As Epic Games unveiled its Epic Games Store, the company has secured exclusivity for a number of game titles, which according to Tim Sweene is a strategy abandoned if Steam gives more than its revenue to game developers.
The Epic Games Store's digital games store is a hot topic of the platform's introduction. Most of the discussions of Epic Games revolve around a series of exclusive exclusivity agreements with other game developers. Agreements that ensure that games such as Metro Exodus and Borderlands 3 will only be available through the Epic Games Store for a certain amount of time after its launch.
Another topic that has been discussed is the revenue sharing that Epic Games compares with Valve, which owns the Steam service, set up between companies and game developers who sell their games through corporate platforms.
Valve uses 30% of all gaming revenue, downloadable content (DLC), and expansion packs. Now the company has corrected this to 25% if the game title sells copies, downloadable content or expansion packs worth over $ 10 million. If total sales exceed $ 50 million, Valve shares are down to 20%. This, while Epic Games provides 88% of all gaming revenue and retains 12% for itself.
Exclusive agreement ends if Valve matches 88-12% revenue sharing
Commenting on Twitter, Epic Games CEO Tim Sweene has already talked about what will be needed for the company to end its exclusive rights agreements.
If Steam is committed to a steady 88% revenue share for all developers and publishers without major bias, Epic will quickly organize a retreat from the exclusions (respecting our partners' commitments) and consider launching our own Steam games.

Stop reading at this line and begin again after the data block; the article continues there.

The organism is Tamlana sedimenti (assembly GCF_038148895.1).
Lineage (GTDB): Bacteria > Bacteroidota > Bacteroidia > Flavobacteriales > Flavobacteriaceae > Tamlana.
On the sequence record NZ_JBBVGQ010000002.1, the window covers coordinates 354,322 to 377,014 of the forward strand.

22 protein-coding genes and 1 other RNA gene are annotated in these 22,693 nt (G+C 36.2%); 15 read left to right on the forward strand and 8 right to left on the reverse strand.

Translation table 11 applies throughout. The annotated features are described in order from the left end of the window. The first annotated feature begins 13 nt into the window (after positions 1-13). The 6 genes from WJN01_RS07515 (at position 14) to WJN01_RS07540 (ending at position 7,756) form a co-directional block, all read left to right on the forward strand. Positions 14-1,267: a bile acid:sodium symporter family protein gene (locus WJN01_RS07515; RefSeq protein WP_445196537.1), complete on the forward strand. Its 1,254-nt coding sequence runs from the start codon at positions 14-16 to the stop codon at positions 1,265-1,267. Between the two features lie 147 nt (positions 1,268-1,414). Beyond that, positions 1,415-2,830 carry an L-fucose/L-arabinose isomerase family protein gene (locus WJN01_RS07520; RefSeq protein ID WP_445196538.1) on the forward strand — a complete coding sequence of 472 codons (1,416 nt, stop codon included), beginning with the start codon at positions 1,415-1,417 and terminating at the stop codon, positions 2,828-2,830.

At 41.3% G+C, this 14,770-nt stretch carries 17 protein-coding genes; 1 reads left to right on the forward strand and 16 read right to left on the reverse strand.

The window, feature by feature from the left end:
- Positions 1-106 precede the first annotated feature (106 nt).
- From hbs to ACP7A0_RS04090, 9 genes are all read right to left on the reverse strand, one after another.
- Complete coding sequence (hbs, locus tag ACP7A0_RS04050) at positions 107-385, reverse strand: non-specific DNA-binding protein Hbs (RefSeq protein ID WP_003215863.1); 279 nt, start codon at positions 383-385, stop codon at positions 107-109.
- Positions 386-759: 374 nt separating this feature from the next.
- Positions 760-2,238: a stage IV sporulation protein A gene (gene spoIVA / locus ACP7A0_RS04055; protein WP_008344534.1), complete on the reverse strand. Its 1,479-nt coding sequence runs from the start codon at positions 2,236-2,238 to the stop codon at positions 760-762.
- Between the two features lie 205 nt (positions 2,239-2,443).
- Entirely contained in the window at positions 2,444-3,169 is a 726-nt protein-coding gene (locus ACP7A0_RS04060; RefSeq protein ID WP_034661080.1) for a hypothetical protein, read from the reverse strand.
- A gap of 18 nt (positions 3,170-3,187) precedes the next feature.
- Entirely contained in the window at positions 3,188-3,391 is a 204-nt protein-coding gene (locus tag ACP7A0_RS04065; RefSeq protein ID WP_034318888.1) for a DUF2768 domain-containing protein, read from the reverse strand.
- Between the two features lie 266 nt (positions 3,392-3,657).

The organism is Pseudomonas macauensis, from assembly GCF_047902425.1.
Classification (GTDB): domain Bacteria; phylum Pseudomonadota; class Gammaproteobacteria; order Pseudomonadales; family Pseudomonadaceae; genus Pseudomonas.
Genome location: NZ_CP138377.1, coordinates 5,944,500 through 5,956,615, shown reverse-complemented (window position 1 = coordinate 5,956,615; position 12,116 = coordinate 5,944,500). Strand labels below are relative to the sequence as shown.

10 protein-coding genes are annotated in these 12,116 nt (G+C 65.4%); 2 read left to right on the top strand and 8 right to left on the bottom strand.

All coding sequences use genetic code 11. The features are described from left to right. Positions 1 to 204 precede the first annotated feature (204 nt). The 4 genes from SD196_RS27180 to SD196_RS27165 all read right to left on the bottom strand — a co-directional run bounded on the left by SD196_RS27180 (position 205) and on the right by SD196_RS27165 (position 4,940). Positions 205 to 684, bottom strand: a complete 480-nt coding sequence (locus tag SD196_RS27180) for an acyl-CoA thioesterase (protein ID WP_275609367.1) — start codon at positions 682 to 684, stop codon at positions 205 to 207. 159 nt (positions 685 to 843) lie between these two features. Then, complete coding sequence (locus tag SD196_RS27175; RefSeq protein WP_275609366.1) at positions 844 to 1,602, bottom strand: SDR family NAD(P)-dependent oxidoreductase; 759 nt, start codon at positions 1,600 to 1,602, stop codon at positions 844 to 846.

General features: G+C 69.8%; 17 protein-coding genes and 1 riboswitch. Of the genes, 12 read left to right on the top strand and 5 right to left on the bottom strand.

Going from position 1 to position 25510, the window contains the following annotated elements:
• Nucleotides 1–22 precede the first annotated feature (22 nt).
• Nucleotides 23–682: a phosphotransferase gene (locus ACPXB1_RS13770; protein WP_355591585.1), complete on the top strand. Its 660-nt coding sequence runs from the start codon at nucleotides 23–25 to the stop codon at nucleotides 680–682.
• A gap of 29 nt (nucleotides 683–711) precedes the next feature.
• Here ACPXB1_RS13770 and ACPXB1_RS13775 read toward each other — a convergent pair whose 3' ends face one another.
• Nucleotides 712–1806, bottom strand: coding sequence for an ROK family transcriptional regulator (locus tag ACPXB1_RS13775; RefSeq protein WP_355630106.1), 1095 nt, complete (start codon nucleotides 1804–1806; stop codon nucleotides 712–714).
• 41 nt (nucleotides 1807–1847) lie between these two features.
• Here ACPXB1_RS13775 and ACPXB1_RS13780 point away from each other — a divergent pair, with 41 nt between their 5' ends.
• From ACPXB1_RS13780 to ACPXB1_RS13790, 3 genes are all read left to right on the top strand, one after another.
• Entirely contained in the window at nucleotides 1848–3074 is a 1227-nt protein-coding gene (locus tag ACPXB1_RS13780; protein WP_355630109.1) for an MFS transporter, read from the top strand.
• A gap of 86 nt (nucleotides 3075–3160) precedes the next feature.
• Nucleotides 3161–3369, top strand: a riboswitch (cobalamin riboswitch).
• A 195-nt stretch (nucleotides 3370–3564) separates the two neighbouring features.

– Tim Sweeney (@TimSweeneyEpic) April 25, 2019
Sweeney confirms that if Valve changes its revenue share to 88-12% as Epic Games, the company will no longer seek exclusive deals for new titles. Sweeney also mentions that if this happens, he sees no difficulty in selling his own company games via the Valve platform.
"Such a move would be a great moment in the history of PC games and would have a major impact on other platforms for future generations. Then, stores could go back to being just good places to buy things, not IRS for gaming developers.
Keep in mind that most of the other problems faced by developers and publishers (not all problems, but most) can be solved with money and the additional 18% provide a very significant amount of new funding. Tim Sweeney
Only time will show if Valve will change its conditions sooner or later and the battle between the platforms will be closed.
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